Metaphors have long been recognized as a powerful tool in sales and marketing. In Co-Active coaching, using metaphors is also useful because they quickly help clients express complex ideas. Metaphors help orient listeners quickly to the overall context of a scenario while activating the left and right communication centers of their brains.
And we know that metaphors are powerful because they are fast, compact, and evocative methods for expressing complex ideas, allowing us to communicate the overall situation and emotions without spending too much time in detail.
But the use of metaphors is powerful for another reason: metaphors allow otherwise stoic leaders to quickly and easily share their emotions, connect more deeply with different perspectives, and build bridges across diverse populations. In short, the ability to use metaphors is the perfect hack to build to help leaders access vulnerability and inclusivity.
Using Metaphors Assists with Authentic Communication
Using metaphors in coaching and leadership also assists with better conversations. For example, take a leader I’ll call James, one of the clients I coach. James was up for a promotion at work to a senior role that finally felt like the long-awaited opportunity he’d been striving for. After boldly making his case to the committee but then learning the promotion went to his peer, James asked to meet with the key decision-maker. James shared that he felt like a professional athlete who had just been cut from qualifying for the Olympics.
By using a metaphor, James was quickly able to point to some of the emotions he was experiencing — disappointment, bitterness, hope, ambition — efficiently and professionally, without getting overly bogged down in trying to name them head on. He was able to access a more vulnerable side of himself and have authentic communication about his future prospects.
Metaphors also work to powerfully connect us with others. Because they operate by grounding us in our right brain, which houses our ability to communicate using images, pictures, and abstract thinking, metaphors can help us quickly access our empathy center. In persuasive communications, this helps marketers tap into the feelings of consumers, but it also works when we’re attempting to put ourselves in someone else’s shoes or imagine what a colleague might be feeling.
4 Strategies for Using Metaphors in Your Daily Conversations
If you are looking to find ways to use more metaphors in your daily work communication, try these 4 strategies for building more vulnerability and empathy:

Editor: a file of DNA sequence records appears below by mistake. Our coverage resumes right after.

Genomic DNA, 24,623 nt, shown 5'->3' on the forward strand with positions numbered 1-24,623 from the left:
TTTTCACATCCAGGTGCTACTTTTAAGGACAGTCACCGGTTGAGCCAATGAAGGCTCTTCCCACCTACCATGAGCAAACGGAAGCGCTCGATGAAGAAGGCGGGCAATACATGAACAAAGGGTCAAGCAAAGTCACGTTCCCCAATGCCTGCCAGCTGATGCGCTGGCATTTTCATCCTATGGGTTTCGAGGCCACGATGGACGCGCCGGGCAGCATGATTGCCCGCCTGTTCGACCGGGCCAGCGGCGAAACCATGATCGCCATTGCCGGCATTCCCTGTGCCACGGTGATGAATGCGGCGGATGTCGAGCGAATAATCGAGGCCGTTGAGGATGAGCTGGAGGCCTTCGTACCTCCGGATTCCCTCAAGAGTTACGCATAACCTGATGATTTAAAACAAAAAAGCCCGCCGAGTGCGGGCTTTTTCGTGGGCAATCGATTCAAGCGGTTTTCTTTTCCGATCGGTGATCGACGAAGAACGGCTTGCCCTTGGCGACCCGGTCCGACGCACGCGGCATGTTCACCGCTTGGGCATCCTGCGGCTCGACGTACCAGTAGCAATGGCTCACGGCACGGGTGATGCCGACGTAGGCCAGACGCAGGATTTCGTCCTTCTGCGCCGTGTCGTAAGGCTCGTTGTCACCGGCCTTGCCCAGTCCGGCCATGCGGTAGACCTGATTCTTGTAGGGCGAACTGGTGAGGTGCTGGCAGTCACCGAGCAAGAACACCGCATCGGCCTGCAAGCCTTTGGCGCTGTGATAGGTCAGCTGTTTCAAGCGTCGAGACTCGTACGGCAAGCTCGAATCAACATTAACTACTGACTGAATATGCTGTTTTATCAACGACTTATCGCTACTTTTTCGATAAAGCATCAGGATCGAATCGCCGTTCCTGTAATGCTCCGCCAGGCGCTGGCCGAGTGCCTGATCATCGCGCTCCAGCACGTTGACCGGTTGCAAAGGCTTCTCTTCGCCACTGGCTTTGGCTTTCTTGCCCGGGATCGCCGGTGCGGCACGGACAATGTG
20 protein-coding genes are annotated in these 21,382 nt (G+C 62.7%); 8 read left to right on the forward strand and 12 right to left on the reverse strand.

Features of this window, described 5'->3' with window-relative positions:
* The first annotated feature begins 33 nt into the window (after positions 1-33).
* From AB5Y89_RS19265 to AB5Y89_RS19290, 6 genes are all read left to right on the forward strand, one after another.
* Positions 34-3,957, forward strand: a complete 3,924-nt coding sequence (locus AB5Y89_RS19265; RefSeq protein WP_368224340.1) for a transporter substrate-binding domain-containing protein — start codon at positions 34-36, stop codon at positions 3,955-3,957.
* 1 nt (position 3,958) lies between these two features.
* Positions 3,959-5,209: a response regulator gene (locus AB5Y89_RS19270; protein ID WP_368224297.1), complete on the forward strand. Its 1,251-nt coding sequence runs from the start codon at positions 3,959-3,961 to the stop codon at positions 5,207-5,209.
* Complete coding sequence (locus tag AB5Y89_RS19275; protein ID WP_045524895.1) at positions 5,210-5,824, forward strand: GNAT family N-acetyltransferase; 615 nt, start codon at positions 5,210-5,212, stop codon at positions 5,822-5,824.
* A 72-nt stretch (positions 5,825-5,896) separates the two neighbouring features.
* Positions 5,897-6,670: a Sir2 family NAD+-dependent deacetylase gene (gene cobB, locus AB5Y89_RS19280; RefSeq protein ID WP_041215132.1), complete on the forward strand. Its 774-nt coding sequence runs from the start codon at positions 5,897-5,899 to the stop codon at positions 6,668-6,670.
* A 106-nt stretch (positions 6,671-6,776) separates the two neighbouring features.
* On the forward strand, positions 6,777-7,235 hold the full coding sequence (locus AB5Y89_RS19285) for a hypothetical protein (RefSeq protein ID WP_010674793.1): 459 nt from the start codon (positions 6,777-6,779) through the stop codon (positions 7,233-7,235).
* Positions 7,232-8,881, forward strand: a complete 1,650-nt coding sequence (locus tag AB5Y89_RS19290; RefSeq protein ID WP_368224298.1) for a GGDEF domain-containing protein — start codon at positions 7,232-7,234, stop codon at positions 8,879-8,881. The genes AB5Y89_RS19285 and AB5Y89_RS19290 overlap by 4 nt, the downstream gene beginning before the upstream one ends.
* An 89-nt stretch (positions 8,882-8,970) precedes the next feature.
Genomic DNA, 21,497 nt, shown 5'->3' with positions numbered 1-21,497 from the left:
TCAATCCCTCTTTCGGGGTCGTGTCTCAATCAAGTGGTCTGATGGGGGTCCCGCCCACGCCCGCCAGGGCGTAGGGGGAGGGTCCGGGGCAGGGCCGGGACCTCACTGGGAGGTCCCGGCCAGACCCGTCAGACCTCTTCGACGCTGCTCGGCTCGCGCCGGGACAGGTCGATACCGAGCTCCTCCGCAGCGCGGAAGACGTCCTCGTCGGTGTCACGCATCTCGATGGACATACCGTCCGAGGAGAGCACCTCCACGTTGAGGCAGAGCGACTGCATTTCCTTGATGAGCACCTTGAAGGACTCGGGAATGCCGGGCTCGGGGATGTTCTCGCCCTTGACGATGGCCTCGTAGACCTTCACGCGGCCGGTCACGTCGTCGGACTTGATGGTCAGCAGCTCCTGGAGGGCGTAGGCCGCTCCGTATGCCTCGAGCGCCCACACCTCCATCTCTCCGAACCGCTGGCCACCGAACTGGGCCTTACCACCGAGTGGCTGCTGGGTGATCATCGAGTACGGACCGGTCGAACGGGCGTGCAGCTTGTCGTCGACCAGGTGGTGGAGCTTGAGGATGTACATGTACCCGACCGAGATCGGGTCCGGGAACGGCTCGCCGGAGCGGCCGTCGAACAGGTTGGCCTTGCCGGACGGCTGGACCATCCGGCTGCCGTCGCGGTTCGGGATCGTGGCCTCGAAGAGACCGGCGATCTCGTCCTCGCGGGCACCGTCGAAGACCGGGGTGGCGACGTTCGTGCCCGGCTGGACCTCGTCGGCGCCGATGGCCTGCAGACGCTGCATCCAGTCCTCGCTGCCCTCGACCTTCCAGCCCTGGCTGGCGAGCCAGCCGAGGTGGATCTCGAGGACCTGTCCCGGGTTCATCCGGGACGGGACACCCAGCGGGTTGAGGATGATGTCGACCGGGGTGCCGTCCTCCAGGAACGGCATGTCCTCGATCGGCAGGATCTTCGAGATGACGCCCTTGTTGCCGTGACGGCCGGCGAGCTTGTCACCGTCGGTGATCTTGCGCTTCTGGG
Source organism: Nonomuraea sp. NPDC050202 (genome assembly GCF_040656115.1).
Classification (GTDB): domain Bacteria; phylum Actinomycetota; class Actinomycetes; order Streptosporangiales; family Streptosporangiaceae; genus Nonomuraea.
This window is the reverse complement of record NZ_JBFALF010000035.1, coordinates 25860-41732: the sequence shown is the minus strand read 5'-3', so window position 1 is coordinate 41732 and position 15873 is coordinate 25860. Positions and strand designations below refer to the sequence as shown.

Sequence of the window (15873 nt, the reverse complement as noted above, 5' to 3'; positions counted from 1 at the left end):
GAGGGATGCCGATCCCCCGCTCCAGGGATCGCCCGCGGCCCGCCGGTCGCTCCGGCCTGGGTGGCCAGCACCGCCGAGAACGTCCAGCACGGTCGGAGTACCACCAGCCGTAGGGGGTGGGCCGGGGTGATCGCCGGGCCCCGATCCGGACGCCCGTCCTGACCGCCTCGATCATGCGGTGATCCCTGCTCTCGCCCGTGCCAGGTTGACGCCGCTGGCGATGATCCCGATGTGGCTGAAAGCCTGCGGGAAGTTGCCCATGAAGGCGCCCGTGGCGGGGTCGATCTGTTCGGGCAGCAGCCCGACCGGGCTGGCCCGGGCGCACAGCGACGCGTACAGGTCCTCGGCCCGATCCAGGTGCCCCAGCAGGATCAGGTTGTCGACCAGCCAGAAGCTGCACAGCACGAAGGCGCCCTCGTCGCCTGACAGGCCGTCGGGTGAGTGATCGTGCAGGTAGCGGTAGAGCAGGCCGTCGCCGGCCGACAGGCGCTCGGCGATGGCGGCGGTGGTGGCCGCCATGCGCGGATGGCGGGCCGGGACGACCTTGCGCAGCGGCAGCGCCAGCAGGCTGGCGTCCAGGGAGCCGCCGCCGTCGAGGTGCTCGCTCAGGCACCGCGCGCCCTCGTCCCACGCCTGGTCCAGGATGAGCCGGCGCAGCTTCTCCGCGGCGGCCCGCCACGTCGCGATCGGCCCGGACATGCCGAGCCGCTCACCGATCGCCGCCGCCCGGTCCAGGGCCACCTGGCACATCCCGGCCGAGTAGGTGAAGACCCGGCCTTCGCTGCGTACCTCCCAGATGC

1)Make metaphors simple and relatable. Use the construct “it’s like…” or “I felt like…” to introduce a metaphor in your daily conversation. Help your audience see a window into your world by comparing a common work situation to something completely different, like driving a car, learning a new skill, or hiking a mountain.
2)Play with metaphor as a team. Engage your team in a group brainstorming exercise to come up with a collective metaphor that represents who and what you all are attempting to do. For example: If your team were exploring new territory, what would it look like? What dangers would lie ahead? Who would have what roles? Get creative and don’t make the exercise too literal.
3)Start asking for metaphors from others. Instead of asking a teammate for a full blow-by-blow explanation, try asking them for a metaphor to see if you can get a sense of the emotions and experiential data they can share with you by comparing the situation to something else.
4)Use metaphors to describe a struggle you’re having. Get vulnerable as you share with others, and describe your own challenges through the lens of metaphors. Does it feel like an uphill climb? A foggy forest? A field of landmines? An immovable boulder? Play with imagery and see how others can connect with your emotions through this form of description.
Using Metaphors: A Route to Authentic Conversations
When you start to play with metaphor, you will find your language gets richer and your conversation gets more interesting and more inclusive. Suddenly, emotions are expressed and people’s lived experiences can be expressed quickly in a relatable way that is accessible and appropriate at work.
When used skillfully, metaphors can help people see things from a different perspective, which can lead to new insights and solutions. Having the ability to communicate better through metaphors can also foster trust and cooperation. I hope you find using metaphors saves time and helps you experience more creativity, freedom, and connection in your work communication today.
How about you? What metaphors do you find helpful in your own life? Share your thoughts in the comment section below.